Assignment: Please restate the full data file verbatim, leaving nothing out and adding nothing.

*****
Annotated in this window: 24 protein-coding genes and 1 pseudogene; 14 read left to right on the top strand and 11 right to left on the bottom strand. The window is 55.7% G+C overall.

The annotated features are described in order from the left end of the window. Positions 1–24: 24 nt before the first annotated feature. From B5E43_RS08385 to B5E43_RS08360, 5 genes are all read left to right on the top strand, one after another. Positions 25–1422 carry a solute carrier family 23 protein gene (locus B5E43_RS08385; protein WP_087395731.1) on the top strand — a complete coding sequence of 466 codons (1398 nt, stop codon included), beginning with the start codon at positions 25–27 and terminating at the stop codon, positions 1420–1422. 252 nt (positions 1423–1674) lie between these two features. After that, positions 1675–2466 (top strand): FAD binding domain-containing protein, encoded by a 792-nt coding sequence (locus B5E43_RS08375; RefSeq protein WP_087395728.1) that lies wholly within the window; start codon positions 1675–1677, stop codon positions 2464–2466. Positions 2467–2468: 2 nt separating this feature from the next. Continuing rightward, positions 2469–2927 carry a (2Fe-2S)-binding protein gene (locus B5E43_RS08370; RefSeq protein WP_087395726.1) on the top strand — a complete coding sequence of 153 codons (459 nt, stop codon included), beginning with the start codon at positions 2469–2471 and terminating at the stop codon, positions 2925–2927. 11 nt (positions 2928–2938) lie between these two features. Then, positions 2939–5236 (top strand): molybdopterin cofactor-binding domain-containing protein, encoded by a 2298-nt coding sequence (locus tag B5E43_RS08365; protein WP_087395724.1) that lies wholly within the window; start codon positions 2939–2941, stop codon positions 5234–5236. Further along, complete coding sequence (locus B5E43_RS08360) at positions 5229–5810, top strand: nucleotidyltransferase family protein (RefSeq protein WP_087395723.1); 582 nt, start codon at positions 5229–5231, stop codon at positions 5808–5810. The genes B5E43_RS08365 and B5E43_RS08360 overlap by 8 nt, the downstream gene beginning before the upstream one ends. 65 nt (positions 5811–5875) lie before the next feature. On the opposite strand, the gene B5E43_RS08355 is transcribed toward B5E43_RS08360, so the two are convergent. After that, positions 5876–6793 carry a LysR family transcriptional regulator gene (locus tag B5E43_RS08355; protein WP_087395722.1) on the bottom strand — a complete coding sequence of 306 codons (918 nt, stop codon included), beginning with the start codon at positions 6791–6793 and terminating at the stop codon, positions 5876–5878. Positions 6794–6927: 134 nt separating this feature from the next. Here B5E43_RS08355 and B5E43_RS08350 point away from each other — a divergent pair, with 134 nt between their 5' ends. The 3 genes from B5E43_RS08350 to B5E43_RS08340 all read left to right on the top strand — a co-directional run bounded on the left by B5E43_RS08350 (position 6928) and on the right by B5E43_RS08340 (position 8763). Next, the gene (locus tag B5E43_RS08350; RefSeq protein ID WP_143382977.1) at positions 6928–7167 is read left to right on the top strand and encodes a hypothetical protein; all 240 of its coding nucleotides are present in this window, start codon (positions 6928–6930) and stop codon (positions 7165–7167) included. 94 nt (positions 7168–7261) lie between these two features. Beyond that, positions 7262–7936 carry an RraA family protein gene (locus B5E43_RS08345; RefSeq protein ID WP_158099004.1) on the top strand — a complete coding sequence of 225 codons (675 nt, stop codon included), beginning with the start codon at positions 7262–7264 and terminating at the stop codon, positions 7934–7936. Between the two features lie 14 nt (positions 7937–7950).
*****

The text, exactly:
Annotated in this window: 24 protein-coding genes and 1 pseudogene; 14 read left to right on the top strand and 11 right to left on the bottom strand. The window is 55.7% G+C overall.

The annotated features are described in order from the left end of the window. Positions 1–24: 24 nt before the first annotated feature. From B5E43_RS08385 to B5E43_RS08360, 5 genes are all read left to right on the top strand, one after another. Positions 25–1422 carry a solute carrier family 23 protein gene (locus B5E43_RS08385; protein WP_087395731.1) on the top strand — a complete coding sequence of 466 codons (1398 nt, stop codon included), beginning with the start codon at positions 25–27 and terminating at the stop codon, positions 1420–1422. 252 nt (positions 1423–1674) lie between these two features. After that, positions 1675–2466 (top strand): FAD binding domain-containing protein, encoded by a 792-nt coding sequence (locus B5E43_RS08375; RefSeq protein WP_087395728.1) that lies wholly within the window; start codon positions 1675–1677, stop codon positions 2464–2466. Positions 2467–2468: 2 nt separating this feature from the next. Continuing rightward, positions 2469–2927 carry a (2Fe-2S)-binding protein gene (locus B5E43_RS08370; RefSeq protein WP_087395726.1) on the top strand — a complete coding sequence of 153 codons (459 nt, stop codon included), beginning with the start codon at positions 2469–2471 and terminating at the stop codon, positions 2925–2927. 11 nt (positions 2928–2938) lie between these two features. Then, positions 2939–5236 (top strand): molybdopterin cofactor-binding domain-containing protein, encoded by a 2298-nt coding sequence (locus tag B5E43_RS08365; protein WP_087395724.1) that lies wholly within the window; start codon positions 2939–2941, stop codon positions 5234–5236. Further along, complete coding sequence (locus B5E43_RS08360) at positions 5229–5810, top strand: nucleotidyltransferase family protein (RefSeq protein WP_087395723.1); 582 nt, start codon at positions 5229–5231, stop codon at positions 5808–5810. The genes B5E43_RS08365 and B5E43_RS08360 overlap by 8 nt, the downstream gene beginning before the upstream one ends. 65 nt (positions 5811–5875) lie before the next feature. On the opposite strand, the gene B5E43_RS08355 is transcribed toward B5E43_RS08360, so the two are convergent. After that, positions 5876–6793 carry a LysR family transcriptional regulator gene (locus tag B5E43_RS08355; protein WP_087395722.1) on the bottom strand — a complete coding sequence of 306 codons (918 nt, stop codon included), beginning with the start codon at positions 6791–6793 and terminating at the stop codon, positions 5876–5878. Positions 6794–6927: 134 nt separating this feature from the next. Here B5E43_RS08355 and B5E43_RS08350 point away from each other — a divergent pair, with 134 nt between their 5' ends. The 3 genes from B5E43_RS08350 to B5E43_RS08340 all read left to right on the top strand — a co-directional run bounded on the left by B5E43_RS08350 (position 6928) and on the right by B5E43_RS08340 (position 8763). Next, the gene (locus tag B5E43_RS08350; RefSeq protein ID WP_143382977.1) at positions 6928–7167 is read left to right on the top strand and encodes a hypothetical protein; all 240 of its coding nucleotides are present in this window, start codon (positions 6928–6930) and stop codon (positions 7165–7167) included. 94 nt (positions 7168–7261) lie between these two features. Beyond that, positions 7262–7936 carry an RraA family protein gene (locus B5E43_RS08345; RefSeq protein ID WP_158099004.1) on the top strand — a complete coding sequence of 225 codons (675 nt, stop codon included), beginning with the start codon at positions 7262–7264 and terminating at the stop codon, positions 7934–7936. Between the two features lie 14 nt (positions 7937–7950).